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Reflexology

University of Utah - Lifelong Learning


801-587-LIFE (5433) or www.lifelong.utah.edu

Instructor:
Janet Ollman, LMT, NCTMB
Phone: 801-282-8713
Email: janetollman19@yahoo.com
Foot Reflexology Chart
Hand Reflexology Chart
The following 8 pages describe
relaxation techniques used
before, during, and after
reflexology treatments. These
movements are used to loosen up
and relax the foot, releasing
tension to allow deeper work, and
to provide a sense of well-being
by facilitating energy flow.
Side to Side
• Place hands on both
sides of the foot. Rapidly
move the hands back and
forth in opposite motion to
each other. This creates
a rocking or jostling
motion. The hands are
relaxed with the fingers
loose so that they lightly
slap the top of the foot.
Ankle Loosening
• The base of both palms
hook above the sides of
the heel. The palms
cover the ankle bones.
Use the side to side
motion technique,
alternating straight back
and forth, allowing the
ankle joint to serve as the
pivot. Use rapid, yet
relaxed movement,
keeping the palms
securely over the ankle
bones.
Ankle Rotation
• Support the heel in the
palm of the hand. With
the other hand, grip the
side of the foot as shown.
Rotate the foot 4-5 times
in each direction in as full
a circle as is comfortable,
maintaining constant
pressure. Use the heel
as the pivot point.
Spinal Twist
• Place hands side by side along
the arch of the foot with
thumbs next to each other.
Starting at the lower spine
reflex area, keep the hand
closest to the heel stationary
while making a wringing
motion (back and forth) with
the hand closest to the toes.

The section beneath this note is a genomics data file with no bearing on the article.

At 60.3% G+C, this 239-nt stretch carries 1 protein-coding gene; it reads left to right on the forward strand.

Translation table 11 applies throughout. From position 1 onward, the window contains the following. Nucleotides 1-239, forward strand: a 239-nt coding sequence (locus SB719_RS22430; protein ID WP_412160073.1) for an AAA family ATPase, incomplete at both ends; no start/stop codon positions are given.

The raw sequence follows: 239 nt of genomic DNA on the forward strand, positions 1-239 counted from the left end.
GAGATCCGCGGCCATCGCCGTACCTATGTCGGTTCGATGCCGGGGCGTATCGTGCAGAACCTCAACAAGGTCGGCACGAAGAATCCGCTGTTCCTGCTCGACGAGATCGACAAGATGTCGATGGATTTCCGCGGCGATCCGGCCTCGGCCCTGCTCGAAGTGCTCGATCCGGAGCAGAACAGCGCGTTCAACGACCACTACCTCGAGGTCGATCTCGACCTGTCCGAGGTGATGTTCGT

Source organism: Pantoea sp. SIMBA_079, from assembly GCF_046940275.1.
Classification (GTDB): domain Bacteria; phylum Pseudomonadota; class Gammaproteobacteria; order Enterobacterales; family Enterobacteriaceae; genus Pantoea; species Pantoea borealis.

Concentrate on twisting the
joints rather than sliding over
the skin. Gradually move up
the foot, keeping one hand
stationary while the other
twists, until the index finger of
the twisting hand reaches the
cervical spine reflex area of
the foot.
Metatarsal Kneading
• This technique is also known
as the lung press. Make a
loose fist, and using the right
hand for the left foot place the
fist on the bottom of the lung
reflex area, knuckles up
toward the toes. The other
hand grasps the top surface of
the foot, covering the lung
reflex. Press the fist against
the foot, moving it back far
enough to stretch the calf
muscles. As pressure is
released from the fist, squeeze
with the other hand as the foot
is allowed to come forward.
Repeat several times on each
foot.
Toe Rotation
• Place the fingers of one hand
on the top side of the foot with
the thumb on the lower surface
of the toes, as shown in the
diagram. Beginning at the
base of the big toe, pull
upward slightly and rotate the
toe in a full circle in both
directions, several times.
Release pressure and move
on to the next toe. Fingers can
also be placed alongside each
toe and the toe jostled back
and forth for a relaxing effect
(technique not shown.)
Diaphragm Relaxer
• The entire diaphragm area will
be worked by starting at the
inside edge of the foot below
the metatarsals. Place the
working thumb on the reflex
with a slight angle up under
the metatarsals. With the
holding hand, grasp the toes,
lift slightly, and flex the foot
forward and down, pulling the
foot onto the thumb. Then,
move the thumb toward the
outside edge of the foot and
repeat, continuing until the
outside edge of the reflex is
reached. Change hands and
work toward the inside edge.
Diaphragm Deep Breathing
Release
• Place the ball of the
thumb in the center of the
diaphragm/solar plexus
reflex, allowing the
fingers to rest on the top
of the foot. Client takes a
deep breath in as the
thumb is positioned.
Client exhales as the top
of the foot is pulled into
the thumb—similar to the
Diaphragm Relaxer. Do
this 2-3 times on each
foot.